Sweeney's poems tell stories and their narrative quality has been praised by several critics. According to Medbh McGuckian in Books and Bookmen, "in a short space he can manufacture a whole complicated narrative plot." Reviewing the collection Blue Shoes for New Statesman and Society, John Lucas praised Sweeney for his "storytelling wit and ingenuity." Donaghy compared the narrative element in Sweeney's poems to parables, while admitting the often unnerving nature of the stories presented: "Sweeney has the uncanny ability to remind us of nightmares we had forgotten: childhood terrors, fear of bodily decrepitude, and the apocalypse are all embodied in his finely wrought parables." Sweeney's collection Cacti contains "two suicides, two death-bed scenes, sickness, nightmares, murder," as Ian Sansom noted in the Times Literary Supplement. "Sweeney has always enjoyed high drama, and his poetry has always worked dramatically." Nick Laird, writing in the Times Literary Supplement, explained that Sweeney's poems "explore estrangements and strangeness through small, hermetic whimsies and nascent narratives."
Sweeney's narrative poems often focus on characters who are facing grim situations. Robert Greacen in the British Book News described Sweeney as "a poet who enjoys exploring unusual moods and situations." His poem "The Coffin Shop" depicts morticians as "truly repellent creatures" who can always spot the relatives of the deceased, as Donaghy pointed out, while the poem "Where Fishermen Can't Swim" tells of a young Irish sailor who gets stranded on a rock during low tide and cannot be saved by his desperate crewmates. Writing in the Times Literary Supplement of the collection The Lame Waltzer, Mick Imlah found that "the poems embrace each new failure of the crippled, the pissed, the rejected, the stupid, the forgotten and forgetful with a down-beat shrugging manner." While the unusual is often present in Sweeney's poems, he also portrays the ordinary in an offbeat and even eerie manner. Laird noted that "ordinary incidents such as a drink at a railway station, attending weddings, and a door-to-door sale of perfume are all rewritten with a menacing backdrop." Peter Porter in the London Observer commented that "Sweeney writes happily of marginal people, of the oddities of city life and customs." "Sweeney's world," Michael Glover explained in British Book News, "is an odd and eerie place to be and, like it or lump it, we seem to be in its clutches."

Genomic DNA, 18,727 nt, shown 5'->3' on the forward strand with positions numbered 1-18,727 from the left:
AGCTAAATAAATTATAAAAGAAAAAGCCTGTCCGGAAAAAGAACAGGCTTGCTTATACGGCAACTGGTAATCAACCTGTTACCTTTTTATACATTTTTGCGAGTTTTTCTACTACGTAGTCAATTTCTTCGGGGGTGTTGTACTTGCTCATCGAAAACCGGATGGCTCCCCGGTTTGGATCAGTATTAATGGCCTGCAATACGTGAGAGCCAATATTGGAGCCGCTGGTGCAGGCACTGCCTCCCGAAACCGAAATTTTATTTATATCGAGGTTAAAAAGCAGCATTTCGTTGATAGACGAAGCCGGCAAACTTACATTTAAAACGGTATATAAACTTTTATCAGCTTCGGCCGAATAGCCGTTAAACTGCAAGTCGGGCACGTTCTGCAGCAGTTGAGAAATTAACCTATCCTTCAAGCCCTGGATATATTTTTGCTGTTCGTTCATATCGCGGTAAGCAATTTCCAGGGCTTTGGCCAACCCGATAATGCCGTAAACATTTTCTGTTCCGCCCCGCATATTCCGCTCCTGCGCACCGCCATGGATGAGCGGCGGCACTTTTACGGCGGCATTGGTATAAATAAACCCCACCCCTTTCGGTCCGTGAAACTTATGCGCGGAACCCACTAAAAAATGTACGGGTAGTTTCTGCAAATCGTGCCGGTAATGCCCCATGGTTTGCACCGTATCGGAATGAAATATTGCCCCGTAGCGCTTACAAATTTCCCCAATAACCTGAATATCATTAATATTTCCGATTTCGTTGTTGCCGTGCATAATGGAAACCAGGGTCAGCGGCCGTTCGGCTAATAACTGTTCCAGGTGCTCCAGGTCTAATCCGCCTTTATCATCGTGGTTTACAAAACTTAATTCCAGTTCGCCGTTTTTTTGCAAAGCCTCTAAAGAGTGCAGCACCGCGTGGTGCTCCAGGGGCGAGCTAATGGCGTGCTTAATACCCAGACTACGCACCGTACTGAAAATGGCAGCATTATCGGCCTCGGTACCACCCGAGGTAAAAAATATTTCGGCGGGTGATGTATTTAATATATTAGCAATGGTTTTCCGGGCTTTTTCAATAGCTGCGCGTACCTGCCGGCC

The sometimes horrific subjects found in Sweeney's poetry for adults are also found in his work written for children. Sweeney "does not fit easily into any category," Sheila Flanagan and Rachel O'Flanagan stated in the St. James Guide to Children's Writers. "His works are not in the mainstream and are characterised by a somewhat bleak vision of life and a downbeat atmosphere." His picture book The Snow Vulture is the tale of twin brothers, Clive and Carl, who have opposite personalities. Clive is easy going while Carl is mean-spirited. When the two brothers play in the snow, Clive builds a snowman while Carl creates a snow vulture which comes to evil life. The creature wreaks such havoc that the two boys must join forces to save themselves. The monstrous snow vulture "is a powerfully-conceived horror," Neil Philip wrote in the Times Educational Supplement.
Sweeney's poems for young readers are "comic, sad, faintly menacing, [and] sometimes possessed of strange Magritte-like properties," Charles Causley explained in the Times Educational Supplement. Speaking of the collection The Flying Spring Onion, Flanagan and O'Flanagan found "a macabre and occasionally menacing humour" at work. In the poem "Into the Mixer," a boy falls into a cement mixer and comes out stiff and silent. "Worrying Days" tells of a donkey who wrongly believes himself safe from the slaughterhouse. "Big Sister" finds an older sister pegging the baby to the clothesline along with the wash. Morag Styles, reviewing Up on the Roof for the Times Educational Supplement, described Sweeney as "a challenging poet whose work can be tender, funny and unsettling" and who has a "terrific sense of the ridiculous."